Political scientists have worried that fewer women enter politics because they are subtly or overtly discouraged. One study suggests this might not be the problem.
Do electoral gatekeepers routinely discourage women from running for office? Through an audit experiment with 8,189 public officials, we examine whether (hypothetical) male and female students who express interest in political careers receive differential encouragement from electoral gatekeepers. We report three striking findings. First, emails sent by female students were more likely to receive a response than those sent by male students, especially when the official was male. Second, the responses women received were as likely to be long, thoughtful, and contain an offer of help as those to men. Third, there were no partisan differences in responsiveness to male or female senders. Examining senders with Hispanic last names bolsters the credibility of the results: Hispanic senders, especially men, were less likely to receive a quality response than non-Hispanic senders. These findings suggest that unequal encouragement by public officials is not a likely culprit of women’s under-representation in politics.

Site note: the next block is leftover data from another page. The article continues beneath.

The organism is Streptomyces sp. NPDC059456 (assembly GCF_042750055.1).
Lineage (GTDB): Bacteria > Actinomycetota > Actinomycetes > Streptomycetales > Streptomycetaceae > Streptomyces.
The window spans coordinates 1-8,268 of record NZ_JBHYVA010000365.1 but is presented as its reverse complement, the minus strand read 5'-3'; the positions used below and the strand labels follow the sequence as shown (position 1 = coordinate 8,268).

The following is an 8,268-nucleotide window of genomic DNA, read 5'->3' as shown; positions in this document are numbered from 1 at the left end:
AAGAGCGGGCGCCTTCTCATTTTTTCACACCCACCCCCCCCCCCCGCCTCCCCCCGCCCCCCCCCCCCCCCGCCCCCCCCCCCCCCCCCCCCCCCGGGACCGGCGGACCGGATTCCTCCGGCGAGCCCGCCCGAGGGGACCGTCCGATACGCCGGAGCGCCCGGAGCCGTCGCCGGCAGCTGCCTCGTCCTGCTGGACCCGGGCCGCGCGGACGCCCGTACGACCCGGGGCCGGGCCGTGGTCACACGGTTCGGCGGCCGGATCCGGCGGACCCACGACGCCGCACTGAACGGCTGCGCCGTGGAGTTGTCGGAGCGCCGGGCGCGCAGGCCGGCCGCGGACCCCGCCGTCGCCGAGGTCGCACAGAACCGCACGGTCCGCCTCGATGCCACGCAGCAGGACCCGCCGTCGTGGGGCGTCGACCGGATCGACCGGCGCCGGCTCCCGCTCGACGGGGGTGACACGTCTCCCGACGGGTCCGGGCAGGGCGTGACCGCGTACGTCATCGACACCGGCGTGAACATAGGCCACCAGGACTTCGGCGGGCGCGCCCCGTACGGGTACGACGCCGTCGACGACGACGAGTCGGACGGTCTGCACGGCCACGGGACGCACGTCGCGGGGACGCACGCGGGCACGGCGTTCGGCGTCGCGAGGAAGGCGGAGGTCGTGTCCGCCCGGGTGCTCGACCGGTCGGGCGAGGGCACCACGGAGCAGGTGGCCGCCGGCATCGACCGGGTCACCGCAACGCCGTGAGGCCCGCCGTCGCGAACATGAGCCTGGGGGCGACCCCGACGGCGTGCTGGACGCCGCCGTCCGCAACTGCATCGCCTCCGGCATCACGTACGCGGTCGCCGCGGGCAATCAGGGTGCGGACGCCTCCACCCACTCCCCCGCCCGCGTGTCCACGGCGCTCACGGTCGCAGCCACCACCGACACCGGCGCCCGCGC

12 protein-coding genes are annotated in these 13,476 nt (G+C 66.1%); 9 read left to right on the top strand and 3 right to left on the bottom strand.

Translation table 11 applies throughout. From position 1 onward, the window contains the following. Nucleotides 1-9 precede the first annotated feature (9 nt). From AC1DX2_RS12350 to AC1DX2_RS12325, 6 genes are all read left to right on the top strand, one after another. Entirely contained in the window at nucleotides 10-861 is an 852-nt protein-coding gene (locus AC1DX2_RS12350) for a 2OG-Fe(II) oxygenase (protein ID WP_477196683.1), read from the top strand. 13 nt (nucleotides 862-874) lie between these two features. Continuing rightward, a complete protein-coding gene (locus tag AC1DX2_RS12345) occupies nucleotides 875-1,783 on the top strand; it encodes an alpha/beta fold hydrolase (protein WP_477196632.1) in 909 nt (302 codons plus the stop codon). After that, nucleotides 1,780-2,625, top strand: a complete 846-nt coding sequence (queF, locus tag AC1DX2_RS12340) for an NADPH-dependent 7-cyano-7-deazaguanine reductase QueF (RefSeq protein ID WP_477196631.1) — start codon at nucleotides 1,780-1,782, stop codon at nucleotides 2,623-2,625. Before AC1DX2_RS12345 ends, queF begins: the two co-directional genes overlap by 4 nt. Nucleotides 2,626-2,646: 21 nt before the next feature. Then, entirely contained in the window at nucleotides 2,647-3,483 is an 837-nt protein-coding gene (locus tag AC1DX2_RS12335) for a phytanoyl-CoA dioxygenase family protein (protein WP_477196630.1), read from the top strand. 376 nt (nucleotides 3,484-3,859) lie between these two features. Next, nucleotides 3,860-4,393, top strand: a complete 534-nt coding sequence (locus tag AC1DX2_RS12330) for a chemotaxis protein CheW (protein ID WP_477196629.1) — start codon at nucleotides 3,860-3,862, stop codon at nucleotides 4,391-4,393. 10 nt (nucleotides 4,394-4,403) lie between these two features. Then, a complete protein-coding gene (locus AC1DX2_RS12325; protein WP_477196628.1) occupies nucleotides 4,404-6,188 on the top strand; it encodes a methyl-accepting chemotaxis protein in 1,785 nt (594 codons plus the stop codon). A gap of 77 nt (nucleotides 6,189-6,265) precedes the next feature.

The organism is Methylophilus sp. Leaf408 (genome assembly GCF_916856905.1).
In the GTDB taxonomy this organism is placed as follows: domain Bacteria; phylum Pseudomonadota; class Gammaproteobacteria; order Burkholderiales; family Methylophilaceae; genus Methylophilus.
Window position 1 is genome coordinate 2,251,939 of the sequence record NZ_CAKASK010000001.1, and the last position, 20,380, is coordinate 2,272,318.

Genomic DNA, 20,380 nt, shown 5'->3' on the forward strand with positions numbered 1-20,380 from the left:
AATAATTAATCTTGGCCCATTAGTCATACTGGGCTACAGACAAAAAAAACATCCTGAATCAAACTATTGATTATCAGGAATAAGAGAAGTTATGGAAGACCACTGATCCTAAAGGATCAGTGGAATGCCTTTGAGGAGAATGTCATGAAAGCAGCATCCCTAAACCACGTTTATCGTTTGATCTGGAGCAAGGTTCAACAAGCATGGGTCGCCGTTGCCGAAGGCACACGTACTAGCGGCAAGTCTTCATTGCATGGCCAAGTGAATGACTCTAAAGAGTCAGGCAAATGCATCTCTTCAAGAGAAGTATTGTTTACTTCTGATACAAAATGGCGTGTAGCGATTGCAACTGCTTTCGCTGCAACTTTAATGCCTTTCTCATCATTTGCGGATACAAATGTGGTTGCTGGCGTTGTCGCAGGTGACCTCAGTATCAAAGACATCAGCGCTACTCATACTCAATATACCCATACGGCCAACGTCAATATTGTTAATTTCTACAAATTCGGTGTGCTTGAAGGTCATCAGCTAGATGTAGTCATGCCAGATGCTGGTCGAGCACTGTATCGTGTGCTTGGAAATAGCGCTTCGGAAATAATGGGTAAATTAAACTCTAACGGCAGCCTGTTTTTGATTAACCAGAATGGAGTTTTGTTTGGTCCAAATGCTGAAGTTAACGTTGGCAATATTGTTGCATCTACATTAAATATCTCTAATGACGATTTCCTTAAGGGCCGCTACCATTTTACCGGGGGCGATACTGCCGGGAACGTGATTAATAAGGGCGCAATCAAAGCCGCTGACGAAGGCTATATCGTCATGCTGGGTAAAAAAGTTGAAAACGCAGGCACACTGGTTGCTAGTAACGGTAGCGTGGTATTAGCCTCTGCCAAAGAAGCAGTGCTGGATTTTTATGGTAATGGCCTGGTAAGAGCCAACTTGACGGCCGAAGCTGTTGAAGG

Joshua Kalla, Frances Rosenbluth, and Dawn Teele
If you’re a glass is half empty person, I guess you could say “so basically we still have a major gender imbalnce except now we don;t even have a good explanation and are back to square one”.